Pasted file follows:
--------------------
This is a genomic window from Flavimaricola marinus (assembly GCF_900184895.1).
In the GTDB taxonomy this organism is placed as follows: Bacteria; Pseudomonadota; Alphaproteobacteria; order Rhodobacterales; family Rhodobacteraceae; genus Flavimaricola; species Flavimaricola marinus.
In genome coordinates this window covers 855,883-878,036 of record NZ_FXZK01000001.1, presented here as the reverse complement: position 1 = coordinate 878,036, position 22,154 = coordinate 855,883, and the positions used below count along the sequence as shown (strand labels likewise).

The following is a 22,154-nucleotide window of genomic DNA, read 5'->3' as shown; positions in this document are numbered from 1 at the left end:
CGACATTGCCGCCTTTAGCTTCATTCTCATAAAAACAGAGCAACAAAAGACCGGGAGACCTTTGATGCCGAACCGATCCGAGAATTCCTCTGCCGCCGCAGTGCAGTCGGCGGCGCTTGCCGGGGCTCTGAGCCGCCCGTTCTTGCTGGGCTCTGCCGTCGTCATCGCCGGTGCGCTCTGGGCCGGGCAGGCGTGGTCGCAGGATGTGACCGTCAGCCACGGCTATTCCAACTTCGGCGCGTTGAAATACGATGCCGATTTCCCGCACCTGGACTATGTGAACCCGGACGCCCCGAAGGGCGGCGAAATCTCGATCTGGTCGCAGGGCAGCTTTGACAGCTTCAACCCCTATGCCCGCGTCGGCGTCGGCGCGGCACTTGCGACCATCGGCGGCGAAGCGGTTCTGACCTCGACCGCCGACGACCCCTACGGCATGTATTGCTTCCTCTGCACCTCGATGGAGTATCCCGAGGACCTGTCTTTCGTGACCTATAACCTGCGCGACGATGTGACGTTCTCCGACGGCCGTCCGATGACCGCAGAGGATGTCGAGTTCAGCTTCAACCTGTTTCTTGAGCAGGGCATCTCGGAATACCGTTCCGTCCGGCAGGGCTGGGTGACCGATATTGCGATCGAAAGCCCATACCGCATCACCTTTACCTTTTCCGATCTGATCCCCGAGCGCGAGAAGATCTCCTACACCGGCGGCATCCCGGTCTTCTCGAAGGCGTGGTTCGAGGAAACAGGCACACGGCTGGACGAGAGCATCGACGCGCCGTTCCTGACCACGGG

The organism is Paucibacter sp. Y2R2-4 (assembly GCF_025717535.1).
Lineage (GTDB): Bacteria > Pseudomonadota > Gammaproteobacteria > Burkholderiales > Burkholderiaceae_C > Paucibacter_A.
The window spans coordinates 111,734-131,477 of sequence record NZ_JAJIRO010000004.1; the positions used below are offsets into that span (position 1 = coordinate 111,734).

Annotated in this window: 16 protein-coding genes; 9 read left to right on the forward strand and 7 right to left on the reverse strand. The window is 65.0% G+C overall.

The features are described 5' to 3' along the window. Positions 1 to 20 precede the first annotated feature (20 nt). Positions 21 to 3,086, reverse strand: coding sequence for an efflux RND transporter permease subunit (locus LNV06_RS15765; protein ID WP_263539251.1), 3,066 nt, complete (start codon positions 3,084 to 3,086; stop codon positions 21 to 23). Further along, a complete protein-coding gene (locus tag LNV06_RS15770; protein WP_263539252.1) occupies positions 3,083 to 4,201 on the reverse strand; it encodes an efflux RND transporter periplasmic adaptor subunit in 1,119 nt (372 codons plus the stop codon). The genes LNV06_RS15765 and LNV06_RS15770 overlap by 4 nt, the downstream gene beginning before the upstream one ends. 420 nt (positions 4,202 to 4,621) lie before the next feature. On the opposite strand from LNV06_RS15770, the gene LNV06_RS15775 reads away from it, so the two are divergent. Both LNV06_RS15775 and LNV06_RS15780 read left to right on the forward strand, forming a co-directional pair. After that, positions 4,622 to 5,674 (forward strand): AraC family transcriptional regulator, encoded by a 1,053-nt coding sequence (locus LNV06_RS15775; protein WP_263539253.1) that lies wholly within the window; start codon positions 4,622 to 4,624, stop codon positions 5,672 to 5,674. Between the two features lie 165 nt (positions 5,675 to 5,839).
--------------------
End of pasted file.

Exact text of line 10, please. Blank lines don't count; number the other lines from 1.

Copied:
The features are described 5' to 3' along the window. Positions 1 to 20 precede the first annotated feature (20 nt). Positions 21 to 3,086, reverse strand: coding sequence for an efflux RND transporter permease subunit (locus LNV06_RS15765; protein ID WP_263539251.1), 3,066 nt, complete (start codon positions 3,084 to 3,086; stop codon positions 21 to 23). Further along, a complete protein-coding gene (locus tag LNV06_RS15770; protein WP_263539252.1) occupies positions 3,083 to 4,201 on the reverse strand; it encodes an efflux RND transporter periplasmic adaptor subunit in 1,119 nt (372 codons plus the stop codon). The genes LNV06_RS15765 and LNV06_RS15770 overlap by 4 nt, the downstream gene beginning before the upstream one ends. 420 nt (positions 4,202 to 4,621) lie before the next feature. On the opposite strand from LNV06_RS15770, the gene LNV06_RS15775 reads away from it, so the two are divergent. Both LNV06_RS15775 and LNV06_RS15780 read left to right on the forward strand, forming a co-directional pair. After that, positions 4,622 to 5,674 (forward strand): AraC family transcriptional regulator, encoded by a 1,053-nt coding sequence (locus LNV06_RS15775; protein WP_263539253.1) that lies wholly within the window; start codon positions 4,622 to 4,624, stop codon positions 5,672 to 5,674. Between the two features lie 165 nt (positions 5,675 to 5,839).